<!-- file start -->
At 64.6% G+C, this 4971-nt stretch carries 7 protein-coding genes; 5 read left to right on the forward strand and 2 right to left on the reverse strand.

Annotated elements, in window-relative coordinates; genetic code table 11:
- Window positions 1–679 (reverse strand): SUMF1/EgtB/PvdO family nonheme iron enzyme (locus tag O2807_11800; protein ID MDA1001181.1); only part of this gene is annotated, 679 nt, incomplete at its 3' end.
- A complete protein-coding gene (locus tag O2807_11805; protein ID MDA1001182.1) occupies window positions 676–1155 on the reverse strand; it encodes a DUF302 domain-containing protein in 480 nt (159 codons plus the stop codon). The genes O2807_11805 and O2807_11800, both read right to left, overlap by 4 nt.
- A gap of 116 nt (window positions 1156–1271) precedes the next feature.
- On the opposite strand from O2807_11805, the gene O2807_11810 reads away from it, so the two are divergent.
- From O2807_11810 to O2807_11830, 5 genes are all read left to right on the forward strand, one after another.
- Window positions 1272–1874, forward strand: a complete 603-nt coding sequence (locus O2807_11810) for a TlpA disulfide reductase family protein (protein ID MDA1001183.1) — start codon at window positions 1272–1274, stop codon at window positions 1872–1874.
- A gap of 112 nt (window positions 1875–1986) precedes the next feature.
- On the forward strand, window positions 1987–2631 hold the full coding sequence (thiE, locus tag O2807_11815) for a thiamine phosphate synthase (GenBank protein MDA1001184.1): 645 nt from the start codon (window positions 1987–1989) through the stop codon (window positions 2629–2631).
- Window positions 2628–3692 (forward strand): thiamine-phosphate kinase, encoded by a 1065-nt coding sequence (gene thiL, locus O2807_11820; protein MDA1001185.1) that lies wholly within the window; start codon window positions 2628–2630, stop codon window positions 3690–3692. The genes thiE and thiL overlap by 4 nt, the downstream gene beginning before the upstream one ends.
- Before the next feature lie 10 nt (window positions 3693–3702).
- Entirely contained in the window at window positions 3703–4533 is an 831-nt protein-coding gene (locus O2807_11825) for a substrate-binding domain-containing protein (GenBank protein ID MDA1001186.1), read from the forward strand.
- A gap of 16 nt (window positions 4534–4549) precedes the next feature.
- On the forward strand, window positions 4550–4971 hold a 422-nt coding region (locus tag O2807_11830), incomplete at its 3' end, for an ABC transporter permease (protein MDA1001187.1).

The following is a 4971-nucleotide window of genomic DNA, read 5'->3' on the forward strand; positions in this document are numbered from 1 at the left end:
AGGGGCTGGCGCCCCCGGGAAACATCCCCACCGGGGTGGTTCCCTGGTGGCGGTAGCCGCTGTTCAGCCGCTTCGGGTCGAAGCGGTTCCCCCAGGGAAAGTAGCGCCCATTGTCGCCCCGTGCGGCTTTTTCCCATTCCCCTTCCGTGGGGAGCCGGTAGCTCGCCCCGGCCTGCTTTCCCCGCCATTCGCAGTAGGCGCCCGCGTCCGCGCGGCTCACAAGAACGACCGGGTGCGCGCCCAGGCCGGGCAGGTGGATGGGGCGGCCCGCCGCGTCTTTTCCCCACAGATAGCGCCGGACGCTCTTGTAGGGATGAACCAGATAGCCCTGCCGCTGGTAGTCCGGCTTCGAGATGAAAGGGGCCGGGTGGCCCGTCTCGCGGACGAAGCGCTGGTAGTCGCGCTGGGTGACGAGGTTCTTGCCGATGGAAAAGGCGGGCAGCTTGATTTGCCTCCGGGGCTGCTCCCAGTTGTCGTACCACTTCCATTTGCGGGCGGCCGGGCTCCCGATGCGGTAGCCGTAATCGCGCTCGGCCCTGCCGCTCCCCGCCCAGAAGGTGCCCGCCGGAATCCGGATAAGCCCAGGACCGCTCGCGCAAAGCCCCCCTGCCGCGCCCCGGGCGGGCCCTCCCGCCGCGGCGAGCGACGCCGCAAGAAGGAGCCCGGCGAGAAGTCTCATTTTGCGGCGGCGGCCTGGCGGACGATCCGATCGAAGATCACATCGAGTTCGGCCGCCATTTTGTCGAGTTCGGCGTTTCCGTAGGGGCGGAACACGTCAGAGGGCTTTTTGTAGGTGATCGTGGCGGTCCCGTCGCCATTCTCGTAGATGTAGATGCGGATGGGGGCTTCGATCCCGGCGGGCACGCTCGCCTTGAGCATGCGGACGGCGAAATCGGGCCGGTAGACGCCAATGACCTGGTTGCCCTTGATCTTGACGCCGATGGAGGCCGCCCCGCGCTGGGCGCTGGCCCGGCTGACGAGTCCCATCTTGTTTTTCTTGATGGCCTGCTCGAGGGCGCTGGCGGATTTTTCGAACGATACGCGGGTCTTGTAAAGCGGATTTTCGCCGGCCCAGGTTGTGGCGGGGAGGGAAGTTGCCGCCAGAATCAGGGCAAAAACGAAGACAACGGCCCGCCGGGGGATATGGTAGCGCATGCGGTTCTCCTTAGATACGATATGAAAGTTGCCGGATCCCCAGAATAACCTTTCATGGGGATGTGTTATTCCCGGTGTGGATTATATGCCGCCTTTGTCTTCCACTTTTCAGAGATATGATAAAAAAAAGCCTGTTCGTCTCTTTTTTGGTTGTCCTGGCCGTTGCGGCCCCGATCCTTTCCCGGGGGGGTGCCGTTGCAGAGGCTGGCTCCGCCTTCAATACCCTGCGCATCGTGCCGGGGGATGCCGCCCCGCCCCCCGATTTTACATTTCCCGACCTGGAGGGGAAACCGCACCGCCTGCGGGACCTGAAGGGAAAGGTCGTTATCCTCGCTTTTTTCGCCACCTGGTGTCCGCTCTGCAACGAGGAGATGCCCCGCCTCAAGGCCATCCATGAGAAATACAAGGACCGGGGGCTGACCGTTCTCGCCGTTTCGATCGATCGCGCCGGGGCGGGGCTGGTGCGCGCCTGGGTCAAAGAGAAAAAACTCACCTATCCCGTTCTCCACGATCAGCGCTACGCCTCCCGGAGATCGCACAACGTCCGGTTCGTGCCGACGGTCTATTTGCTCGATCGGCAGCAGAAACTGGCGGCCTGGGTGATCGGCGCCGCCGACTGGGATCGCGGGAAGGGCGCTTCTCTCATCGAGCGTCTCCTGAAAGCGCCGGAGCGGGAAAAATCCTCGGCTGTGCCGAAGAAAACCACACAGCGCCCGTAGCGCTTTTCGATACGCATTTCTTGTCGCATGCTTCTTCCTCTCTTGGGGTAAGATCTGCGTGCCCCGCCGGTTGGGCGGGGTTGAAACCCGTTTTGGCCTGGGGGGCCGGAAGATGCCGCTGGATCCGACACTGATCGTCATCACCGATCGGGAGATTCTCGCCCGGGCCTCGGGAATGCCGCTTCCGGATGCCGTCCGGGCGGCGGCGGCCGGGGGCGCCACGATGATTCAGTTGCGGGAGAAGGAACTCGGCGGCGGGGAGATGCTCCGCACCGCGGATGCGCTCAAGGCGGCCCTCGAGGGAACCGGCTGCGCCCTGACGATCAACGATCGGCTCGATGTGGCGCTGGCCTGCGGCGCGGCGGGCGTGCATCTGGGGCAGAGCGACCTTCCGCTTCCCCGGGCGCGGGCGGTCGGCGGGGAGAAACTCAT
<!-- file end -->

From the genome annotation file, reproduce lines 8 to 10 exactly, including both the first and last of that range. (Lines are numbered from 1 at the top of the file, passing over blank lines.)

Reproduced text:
- Window positions 1272–1874, forward strand: a complete 603-nt coding sequence (locus O2807_11810) for a TlpA disulfide reductase family protein (protein ID MDA1001183.1) — start codon at window positions 1272–1274, stop codon at window positions 1872–1874.
- A gap of 112 nt (window positions 1875–1986) precedes the next feature.
- On the forward strand, window positions 1987–2631 hold the full coding sequence (thiE, locus tag O2807_11815) for a thiamine phosphate synthase (GenBank protein MDA1001184.1): 645 nt from the start codon (window positions 1987–1989) through the stop codon (window positions 2629–2631).